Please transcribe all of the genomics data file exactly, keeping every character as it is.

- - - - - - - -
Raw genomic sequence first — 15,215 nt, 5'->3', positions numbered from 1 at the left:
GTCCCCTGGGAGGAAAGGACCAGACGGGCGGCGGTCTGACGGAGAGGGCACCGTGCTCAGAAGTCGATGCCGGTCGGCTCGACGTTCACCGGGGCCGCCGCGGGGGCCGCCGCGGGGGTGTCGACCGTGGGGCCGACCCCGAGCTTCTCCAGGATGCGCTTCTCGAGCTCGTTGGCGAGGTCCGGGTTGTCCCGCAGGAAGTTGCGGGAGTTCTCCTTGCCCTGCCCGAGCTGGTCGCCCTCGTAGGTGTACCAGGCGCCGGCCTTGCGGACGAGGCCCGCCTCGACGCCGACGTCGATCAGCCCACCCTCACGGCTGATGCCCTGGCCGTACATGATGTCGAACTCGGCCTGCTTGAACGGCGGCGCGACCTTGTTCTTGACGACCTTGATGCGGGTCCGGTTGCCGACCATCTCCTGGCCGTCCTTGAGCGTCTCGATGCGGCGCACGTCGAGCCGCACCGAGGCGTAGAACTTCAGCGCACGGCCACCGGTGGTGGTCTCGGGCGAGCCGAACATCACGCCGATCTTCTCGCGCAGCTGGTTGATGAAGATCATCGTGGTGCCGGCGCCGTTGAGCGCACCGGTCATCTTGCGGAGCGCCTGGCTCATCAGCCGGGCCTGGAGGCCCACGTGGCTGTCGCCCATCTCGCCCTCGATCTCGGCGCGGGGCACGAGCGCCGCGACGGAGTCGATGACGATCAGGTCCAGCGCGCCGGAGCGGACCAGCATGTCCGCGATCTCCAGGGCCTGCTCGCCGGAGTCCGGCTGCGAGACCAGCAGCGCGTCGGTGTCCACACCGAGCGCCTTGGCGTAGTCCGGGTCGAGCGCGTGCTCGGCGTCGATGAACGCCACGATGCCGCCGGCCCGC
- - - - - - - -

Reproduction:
Raw genomic sequence first — 15,215 nt, 5'->3', positions numbered from 1 at the left:
GTCCCCTGGGAGGAAAGGACCAGACGGGCGGCGGTCTGACGGAGAGGGCACCGTGCTCAGAAGTCGATGCCGGTCGGCTCGACGTTCACCGGGGCCGCCGCGGGGGCCGCCGCGGGGGTGTCGACCGTGGGGCCGACCCCGAGCTTCTCCAGGATGCGCTTCTCGAGCTCGTTGGCGAGGTCCGGGTTGTCCCGCAGGAAGTTGCGGGAGTTCTCCTTGCCCTGCCCGAGCTGGTCGCCCTCGTAGGTGTACCAGGCGCCGGCCTTGCGGACGAGGCCCGCCTCGACGCCGACGTCGATCAGCCCACCCTCACGGCTGATGCCCTGGCCGTACATGATGTCGAACTCGGCCTGCTTGAACGGCGGCGCGACCTTGTTCTTGACGACCTTGATGCGGGTCCGGTTGCCGACCATCTCCTGGCCGTCCTTGAGCGTCTCGATGCGGCGCACGTCGAGCCGCACCGAGGCGTAGAACTTCAGCGCACGGCCACCGGTGGTGGTCTCGGGCGAGCCGAACATCACGCCGATCTTCTCGCGCAGCTGGTTGATGAAGATCATCGTGGTGCCGGCGCCGTTGAGCGCACCGGTCATCTTGCGGAGCGCCTGGCTCATCAGCCGGGCCTGGAGGCCCACGTGGCTGTCGCCCATCTCGCCCTCGATCTCGGCGCGGGGCACGAGCGCCGCGACGGAGTCGATGACGATCAGGTCCAGCGCGCCGGAGCGGACCAGCATGTCCGCGATCTCCAGGGCCTGCTCGCCGGAGTCCGGCTGCGAGACCAGCAGCGCGTCGGTGTCCACACCGAGCGCCTTGGCGTAGTCCGGGTCGAGCGCGTGCTCGGCGTCGATGAACGCCACGATGCCGCCGGCCCGC